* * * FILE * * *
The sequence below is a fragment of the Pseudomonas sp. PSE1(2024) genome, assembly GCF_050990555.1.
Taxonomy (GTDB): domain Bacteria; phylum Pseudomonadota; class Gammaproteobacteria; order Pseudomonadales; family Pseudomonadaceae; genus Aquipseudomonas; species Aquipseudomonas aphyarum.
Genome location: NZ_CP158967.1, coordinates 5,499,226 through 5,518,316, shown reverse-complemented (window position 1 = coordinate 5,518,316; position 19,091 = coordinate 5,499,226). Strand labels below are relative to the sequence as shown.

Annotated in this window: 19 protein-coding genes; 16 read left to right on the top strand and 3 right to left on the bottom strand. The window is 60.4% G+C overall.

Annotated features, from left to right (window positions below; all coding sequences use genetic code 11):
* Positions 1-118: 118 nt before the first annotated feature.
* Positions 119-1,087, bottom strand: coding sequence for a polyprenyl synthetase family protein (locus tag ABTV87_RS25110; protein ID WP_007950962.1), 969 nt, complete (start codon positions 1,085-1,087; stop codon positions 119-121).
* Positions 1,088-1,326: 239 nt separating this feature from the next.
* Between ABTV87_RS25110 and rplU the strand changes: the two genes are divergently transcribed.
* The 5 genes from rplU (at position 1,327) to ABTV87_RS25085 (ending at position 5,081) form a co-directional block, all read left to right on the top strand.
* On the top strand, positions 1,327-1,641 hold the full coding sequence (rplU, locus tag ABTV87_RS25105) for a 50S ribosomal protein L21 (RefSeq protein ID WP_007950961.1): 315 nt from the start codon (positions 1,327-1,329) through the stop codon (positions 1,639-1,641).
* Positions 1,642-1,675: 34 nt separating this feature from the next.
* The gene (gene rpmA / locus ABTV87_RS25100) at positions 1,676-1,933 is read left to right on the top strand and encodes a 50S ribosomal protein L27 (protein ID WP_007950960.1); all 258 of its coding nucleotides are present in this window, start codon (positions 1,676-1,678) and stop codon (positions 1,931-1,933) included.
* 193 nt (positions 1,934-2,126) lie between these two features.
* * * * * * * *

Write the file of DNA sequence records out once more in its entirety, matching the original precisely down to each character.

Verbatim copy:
The sequence below is a fragment of the Pseudomonas sp. PSE1(2024) genome, assembly GCF_050990555.1.
Taxonomy (GTDB): domain Bacteria; phylum Pseudomonadota; class Gammaproteobacteria; order Pseudomonadales; family Pseudomonadaceae; genus Aquipseudomonas; species Aquipseudomonas aphyarum.
Genome location: NZ_CP158967.1, coordinates 5,499,226 through 5,518,316, shown reverse-complemented (window position 1 = coordinate 5,518,316; position 19,091 = coordinate 5,499,226). Strand labels below are relative to the sequence as shown.

Annotated in this window: 19 protein-coding genes; 16 read left to right on the top strand and 3 right to left on the bottom strand. The window is 60.4% G+C overall.

Annotated features, from left to right (window positions below; all coding sequences use genetic code 11):
* Positions 1-118: 118 nt before the first annotated feature.
* Positions 119-1,087, bottom strand: coding sequence for a polyprenyl synthetase family protein (locus tag ABTV87_RS25110; protein ID WP_007950962.1), 969 nt, complete (start codon positions 1,085-1,087; stop codon positions 119-121).
* Positions 1,088-1,326: 239 nt separating this feature from the next.
* Between ABTV87_RS25110 and rplU the strand changes: the two genes are divergently transcribed.
* The 5 genes from rplU (at position 1,327) to ABTV87_RS25085 (ending at position 5,081) form a co-directional block, all read left to right on the top strand.
* On the top strand, positions 1,327-1,641 hold the full coding sequence (rplU, locus tag ABTV87_RS25105) for a 50S ribosomal protein L21 (RefSeq protein ID WP_007950961.1): 315 nt from the start codon (positions 1,327-1,329) through the stop codon (positions 1,639-1,641).
* Positions 1,642-1,675: 34 nt separating this feature from the next.
* The gene (gene rpmA / locus ABTV87_RS25100) at positions 1,676-1,933 is read left to right on the top strand and encodes a 50S ribosomal protein L27 (protein ID WP_007950960.1); all 258 of its coding nucleotides are present in this window, start codon (positions 1,676-1,678) and stop codon (positions 1,931-1,933) included.
* 193 nt (positions 1,934-2,126) lie between these two features.